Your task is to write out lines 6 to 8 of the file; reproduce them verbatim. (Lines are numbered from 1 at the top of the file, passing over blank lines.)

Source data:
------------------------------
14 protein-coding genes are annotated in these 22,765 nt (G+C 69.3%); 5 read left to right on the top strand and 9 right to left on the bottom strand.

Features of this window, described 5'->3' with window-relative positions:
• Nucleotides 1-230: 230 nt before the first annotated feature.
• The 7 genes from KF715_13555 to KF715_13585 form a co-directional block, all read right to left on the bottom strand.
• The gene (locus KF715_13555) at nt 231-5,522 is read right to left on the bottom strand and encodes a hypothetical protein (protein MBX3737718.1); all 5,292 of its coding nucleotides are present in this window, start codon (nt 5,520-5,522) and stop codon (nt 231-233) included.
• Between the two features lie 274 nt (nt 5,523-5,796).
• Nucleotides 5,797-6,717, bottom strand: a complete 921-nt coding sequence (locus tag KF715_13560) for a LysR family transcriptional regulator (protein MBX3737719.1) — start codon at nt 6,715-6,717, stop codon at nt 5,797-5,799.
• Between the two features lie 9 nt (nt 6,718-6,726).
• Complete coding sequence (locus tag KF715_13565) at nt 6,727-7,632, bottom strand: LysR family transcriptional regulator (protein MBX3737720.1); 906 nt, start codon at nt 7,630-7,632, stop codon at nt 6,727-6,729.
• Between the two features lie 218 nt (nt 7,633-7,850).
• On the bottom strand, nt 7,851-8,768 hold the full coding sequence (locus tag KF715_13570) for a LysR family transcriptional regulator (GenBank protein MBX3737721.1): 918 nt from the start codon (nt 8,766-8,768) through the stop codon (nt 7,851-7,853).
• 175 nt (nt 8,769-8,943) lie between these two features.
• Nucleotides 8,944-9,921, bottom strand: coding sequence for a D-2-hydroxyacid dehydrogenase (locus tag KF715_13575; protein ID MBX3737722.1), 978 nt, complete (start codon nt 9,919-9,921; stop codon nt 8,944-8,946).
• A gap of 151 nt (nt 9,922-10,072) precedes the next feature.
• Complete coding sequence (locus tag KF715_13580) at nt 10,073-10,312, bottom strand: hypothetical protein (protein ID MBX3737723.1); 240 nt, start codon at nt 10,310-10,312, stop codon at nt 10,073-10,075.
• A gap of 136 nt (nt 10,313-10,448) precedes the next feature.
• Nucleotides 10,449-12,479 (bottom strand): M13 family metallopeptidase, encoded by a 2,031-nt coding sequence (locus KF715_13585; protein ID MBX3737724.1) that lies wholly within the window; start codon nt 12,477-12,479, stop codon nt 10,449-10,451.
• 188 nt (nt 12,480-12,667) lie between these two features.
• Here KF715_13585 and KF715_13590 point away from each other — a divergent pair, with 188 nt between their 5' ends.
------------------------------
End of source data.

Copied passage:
• Between the two features lie 274 nt (nt 5,523-5,796).
• Nucleotides 5,797-6,717, bottom strand: a complete 921-nt coding sequence (locus tag KF715_13560) for a LysR family transcriptional regulator (protein MBX3737719.1) — start codon at nt 6,715-6,717, stop codon at nt 5,797-5,799.
• Between the two features lie 9 nt (nt 6,718-6,726).